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I was reading the "How to Make a Bandsaw Box" by the Drunken Woodworker, and I noticed he used a ton of F-style clamps for the initial glue up. Later he uses some Bessey K-Bodies for re-gluing the drawer back together.

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My question is, why use so many F-style clamps rather than just 3-4 parallel bar clamps that would cover the entire surface?

Side note: I glued some 2-3/4" x 5-1/4" pieces together a few nights ago, and had a bit of trouble getting them to stay lined up while I tightened my K-Body style clamps on them. Would the F-style clamps have been easier to achieve a good alignment?

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    I think the answers to this could easily become a poll of favourite clamp type. There are obviously multiple clamps that could be used here (including homemade options powered by screw, windlass or wedge) so it might simply be a matter of opinion what's 'best' for this application. – Graphus Jul 10 '15 at 17:35
  • @Graphus I tried to steer it a little bit away from that with asking the follow up of if the F-style clamps would provide better alignment. I could add some more criteria like "Do parallel bar clamps provide the same pressure distribution?" as well. Thoughts? – Doresoom Jul 10 '15 at 17:37
  • He writes in the article: "I try and use as many f-style clamps as I can to distribute pressure." – whatsisname Jul 10 '15 at 19:22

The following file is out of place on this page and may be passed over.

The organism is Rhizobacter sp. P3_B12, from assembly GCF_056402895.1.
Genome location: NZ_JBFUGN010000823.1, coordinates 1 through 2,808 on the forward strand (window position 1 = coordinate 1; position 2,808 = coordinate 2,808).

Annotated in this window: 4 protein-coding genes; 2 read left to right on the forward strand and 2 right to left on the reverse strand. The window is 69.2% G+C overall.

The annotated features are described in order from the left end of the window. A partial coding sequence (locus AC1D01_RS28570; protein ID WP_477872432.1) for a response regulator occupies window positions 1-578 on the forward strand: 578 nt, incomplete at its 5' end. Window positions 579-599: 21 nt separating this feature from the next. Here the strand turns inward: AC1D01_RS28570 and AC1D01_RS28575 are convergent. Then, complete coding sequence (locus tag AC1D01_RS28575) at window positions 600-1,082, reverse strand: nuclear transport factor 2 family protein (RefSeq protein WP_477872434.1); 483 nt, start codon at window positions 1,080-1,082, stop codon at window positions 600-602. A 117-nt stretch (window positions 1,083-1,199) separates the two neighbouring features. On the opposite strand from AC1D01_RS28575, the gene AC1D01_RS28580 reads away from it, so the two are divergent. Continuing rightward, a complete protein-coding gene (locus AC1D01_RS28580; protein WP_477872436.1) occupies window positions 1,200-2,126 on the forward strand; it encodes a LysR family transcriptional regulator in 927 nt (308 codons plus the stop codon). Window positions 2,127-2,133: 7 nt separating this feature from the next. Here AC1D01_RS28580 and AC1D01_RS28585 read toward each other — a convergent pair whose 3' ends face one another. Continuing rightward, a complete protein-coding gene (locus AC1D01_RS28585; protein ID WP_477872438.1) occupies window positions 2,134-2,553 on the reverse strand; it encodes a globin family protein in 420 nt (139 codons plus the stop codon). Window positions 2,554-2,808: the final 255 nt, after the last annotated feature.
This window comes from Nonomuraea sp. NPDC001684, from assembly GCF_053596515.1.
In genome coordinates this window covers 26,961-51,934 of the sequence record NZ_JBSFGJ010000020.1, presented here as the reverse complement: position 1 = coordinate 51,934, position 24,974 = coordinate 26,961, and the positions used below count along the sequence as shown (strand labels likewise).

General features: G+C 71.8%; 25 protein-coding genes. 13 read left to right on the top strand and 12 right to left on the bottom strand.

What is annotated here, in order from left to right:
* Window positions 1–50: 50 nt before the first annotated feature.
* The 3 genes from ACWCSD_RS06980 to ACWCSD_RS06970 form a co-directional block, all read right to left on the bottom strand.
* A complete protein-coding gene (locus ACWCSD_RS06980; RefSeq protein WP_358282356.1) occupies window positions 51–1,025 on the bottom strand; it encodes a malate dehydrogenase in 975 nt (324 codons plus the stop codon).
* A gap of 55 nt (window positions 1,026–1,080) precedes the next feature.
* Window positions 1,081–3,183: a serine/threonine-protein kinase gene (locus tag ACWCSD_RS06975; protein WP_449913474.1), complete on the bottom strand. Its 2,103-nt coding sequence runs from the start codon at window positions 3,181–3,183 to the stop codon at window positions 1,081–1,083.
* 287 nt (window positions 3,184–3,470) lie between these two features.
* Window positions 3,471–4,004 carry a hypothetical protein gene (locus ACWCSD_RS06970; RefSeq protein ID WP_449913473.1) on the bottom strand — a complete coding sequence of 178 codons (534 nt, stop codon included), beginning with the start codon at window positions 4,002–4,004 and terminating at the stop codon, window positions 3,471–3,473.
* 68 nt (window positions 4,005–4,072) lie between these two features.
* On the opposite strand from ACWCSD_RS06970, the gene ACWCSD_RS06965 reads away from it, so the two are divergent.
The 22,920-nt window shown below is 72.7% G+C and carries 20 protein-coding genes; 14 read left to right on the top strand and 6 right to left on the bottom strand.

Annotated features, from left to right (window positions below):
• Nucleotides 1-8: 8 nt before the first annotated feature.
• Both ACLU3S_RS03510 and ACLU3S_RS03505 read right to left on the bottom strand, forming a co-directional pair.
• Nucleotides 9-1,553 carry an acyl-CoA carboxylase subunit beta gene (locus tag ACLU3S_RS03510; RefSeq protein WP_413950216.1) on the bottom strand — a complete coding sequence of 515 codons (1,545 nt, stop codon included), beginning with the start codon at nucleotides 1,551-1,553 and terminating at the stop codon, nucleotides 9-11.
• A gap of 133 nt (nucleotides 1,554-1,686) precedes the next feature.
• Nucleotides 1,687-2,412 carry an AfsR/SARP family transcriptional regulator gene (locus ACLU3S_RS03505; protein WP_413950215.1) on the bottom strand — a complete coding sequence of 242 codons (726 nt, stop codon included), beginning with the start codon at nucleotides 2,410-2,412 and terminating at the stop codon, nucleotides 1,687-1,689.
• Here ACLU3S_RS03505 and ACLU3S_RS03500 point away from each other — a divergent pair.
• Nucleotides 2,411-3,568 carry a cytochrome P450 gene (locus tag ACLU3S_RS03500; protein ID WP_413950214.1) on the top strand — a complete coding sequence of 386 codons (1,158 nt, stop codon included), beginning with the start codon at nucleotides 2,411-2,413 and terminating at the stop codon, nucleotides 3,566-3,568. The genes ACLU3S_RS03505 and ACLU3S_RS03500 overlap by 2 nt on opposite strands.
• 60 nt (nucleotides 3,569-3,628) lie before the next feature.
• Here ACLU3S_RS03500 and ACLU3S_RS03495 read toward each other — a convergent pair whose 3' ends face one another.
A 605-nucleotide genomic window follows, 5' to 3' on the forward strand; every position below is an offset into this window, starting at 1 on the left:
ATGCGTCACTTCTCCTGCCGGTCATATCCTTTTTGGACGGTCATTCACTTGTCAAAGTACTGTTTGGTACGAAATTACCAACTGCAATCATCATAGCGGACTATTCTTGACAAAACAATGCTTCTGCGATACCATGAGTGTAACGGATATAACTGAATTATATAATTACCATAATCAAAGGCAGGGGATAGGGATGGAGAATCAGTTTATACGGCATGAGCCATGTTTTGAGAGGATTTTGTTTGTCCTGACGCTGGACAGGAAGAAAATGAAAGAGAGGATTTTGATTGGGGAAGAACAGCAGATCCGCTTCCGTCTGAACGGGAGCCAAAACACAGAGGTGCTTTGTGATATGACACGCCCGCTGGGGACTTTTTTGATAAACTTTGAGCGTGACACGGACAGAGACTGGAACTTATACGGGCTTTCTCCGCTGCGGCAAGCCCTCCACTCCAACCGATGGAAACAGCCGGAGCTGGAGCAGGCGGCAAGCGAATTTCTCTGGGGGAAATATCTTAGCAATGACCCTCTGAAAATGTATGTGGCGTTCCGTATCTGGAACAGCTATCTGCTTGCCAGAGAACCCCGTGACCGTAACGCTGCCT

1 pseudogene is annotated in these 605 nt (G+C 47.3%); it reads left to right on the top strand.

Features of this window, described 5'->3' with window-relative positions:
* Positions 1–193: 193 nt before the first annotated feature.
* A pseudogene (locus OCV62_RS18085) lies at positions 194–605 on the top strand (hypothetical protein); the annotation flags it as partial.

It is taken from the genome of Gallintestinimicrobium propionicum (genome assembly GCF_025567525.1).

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    @whatsisname Yes, he does write that in the article. But is it just sheer numbers = better pressure distribution? Because I can cover more surface area with just a few parallel bar clamps that are rated at 1500 lbs max clamping force. – Doresoom Jul 10 '15 at 19:40
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    @whatsisname, more clamps = more uniform clamp pressure but only on the surface the clamps directly act upon. That pressure is spread by a clamping block, in theory it can even be distributed evenly across their entire surface. In practice that's not easy or likely, but given a stiff enough and thick enough material two beefy clamps could equal the performance of five or six mid-size clamps. – Graphus Jul 10 '15 at 20:58
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My question is, why use so many F-style clamps rather than just 3-4 parallel bar clamps that would cover the entire surface?

Probably the simplest explanation is to spread the clamping force more uniformly. Although this can be done using fewer larger clamps too, with use of clamping blocks, which appear to be in the photograph anyway.

Side note: I glued some 2-3/4" x 5-1/4" pieces together a few nights ago, and had a bit of trouble getting them to stay lined up while I tightened my K-Body style clamps on them. Would the F-style clamps have been easier to achieve a good alignment?

With conventional clamps of any kind keeping alignment can be tricky because so many woodworking glues lubricate the joint surfaces so well. Really it's not a matter of what clamp to use that prevents the problem but a clamping process or procedure that'll counteract it, or modifying the joint to maintain its own alignment: more traditional options including dowels and a long floating tenon (spline), and more recently biscuits.

Another option is to use cauls of some kind to physically hold the glue-up firmly flat, basically by clamping downwards across the boards as well as across the main clamping axis:

Wavy clamping cauls for wide glue-ups

One final option that isn't as commonly seen it to build a clamping apparatus of some kind — a jig or clamping frame — that includes within it in some means to hold the glue-up flat, as in this example:

Thin-board clamping jig

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Short F-clamps are lightweight and easy to handle. Parallel jaw clamps are simply more awkward due to weight and bar length.

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